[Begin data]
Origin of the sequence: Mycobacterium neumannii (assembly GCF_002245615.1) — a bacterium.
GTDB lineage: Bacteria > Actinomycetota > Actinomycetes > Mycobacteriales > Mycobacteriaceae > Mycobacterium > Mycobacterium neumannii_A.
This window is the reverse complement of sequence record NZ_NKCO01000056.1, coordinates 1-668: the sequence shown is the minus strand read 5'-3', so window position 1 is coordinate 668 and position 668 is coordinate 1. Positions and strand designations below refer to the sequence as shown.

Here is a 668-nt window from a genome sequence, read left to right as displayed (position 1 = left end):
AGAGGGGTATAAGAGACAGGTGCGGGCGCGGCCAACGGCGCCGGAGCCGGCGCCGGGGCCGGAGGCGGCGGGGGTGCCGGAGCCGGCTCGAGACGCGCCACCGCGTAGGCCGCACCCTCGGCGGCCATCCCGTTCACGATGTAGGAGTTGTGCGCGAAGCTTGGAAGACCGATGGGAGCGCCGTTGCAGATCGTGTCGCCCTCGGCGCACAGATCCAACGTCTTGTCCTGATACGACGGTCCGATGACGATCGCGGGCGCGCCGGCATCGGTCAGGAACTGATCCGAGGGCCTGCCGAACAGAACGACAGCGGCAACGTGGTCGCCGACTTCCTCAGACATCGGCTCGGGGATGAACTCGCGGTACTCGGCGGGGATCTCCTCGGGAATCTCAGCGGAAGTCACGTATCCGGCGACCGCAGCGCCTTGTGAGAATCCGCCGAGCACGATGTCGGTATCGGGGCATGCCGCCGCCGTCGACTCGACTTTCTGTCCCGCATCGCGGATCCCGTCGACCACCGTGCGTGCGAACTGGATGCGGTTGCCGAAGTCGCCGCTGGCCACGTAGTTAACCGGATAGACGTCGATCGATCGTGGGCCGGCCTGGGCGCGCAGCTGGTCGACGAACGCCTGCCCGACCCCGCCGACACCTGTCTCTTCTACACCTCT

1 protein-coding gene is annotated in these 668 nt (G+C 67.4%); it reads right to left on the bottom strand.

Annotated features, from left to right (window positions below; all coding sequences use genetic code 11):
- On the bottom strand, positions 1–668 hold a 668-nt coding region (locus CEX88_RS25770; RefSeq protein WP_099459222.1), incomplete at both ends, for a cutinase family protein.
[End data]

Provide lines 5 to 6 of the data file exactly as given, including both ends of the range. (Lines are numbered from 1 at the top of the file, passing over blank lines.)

AGAGGGGTATAAGAGACAGGTGCGGGCGCGGCCAACGGCGCCGGAGCCGGCGCCGGGGCCGGAGGCGGCGGGGGTGCCGGAGCCGGCTCGAGACGCGCCACCGCGTAGGCCGCACCCTCGGCGGCCATCCCGTTCACGATGTAGGAGTTGTGCGCGAAGCTTGGAAGACCGATGGGAGCGCCGTTGCAGATCGTGTCGCCCTCGGCGCACAGATCCAACGTCTTGTCCTGATACGACGGTCCGATGACGATCGCGGGCGCGCCGGCATCGGTCAGGAACTGATCCGAGGGCCTGCCGAACAGAACGACAGCGGCAACGTGGTCGCCGACTTCCTCAGACATCGGCTCGGGGATGAACTCGCGGTACTCGGCGGGGATCTCCTCGGGAATCTCAGCGGAAGTCACGTATCCGGCGACCGCAGCGCCTTGTGAGAATCCGCCGAGCACGATGTCGGTATCGGGGCATGCCGCCGCCGTCGACTCGACTTTCTGTCCCGCATCGCGGATCCCGTCGACCACCGTGCGTGCGAACTGGATGCGGTTGCCGAAGTCGCCGCTGGCCACGTAGTTAACCGGATAGACGTCGATCGATCGTGGGCCGGCCTGGGCGCGCAGCTGGTCGACGAACGCCTGCCCGACCCCGCCGACACCTGTCTCTTCTACACCTCT

1 protein-coding gene is annotated in these 668 nt (G+C 67.4%); it reads right to left on the bottom strand.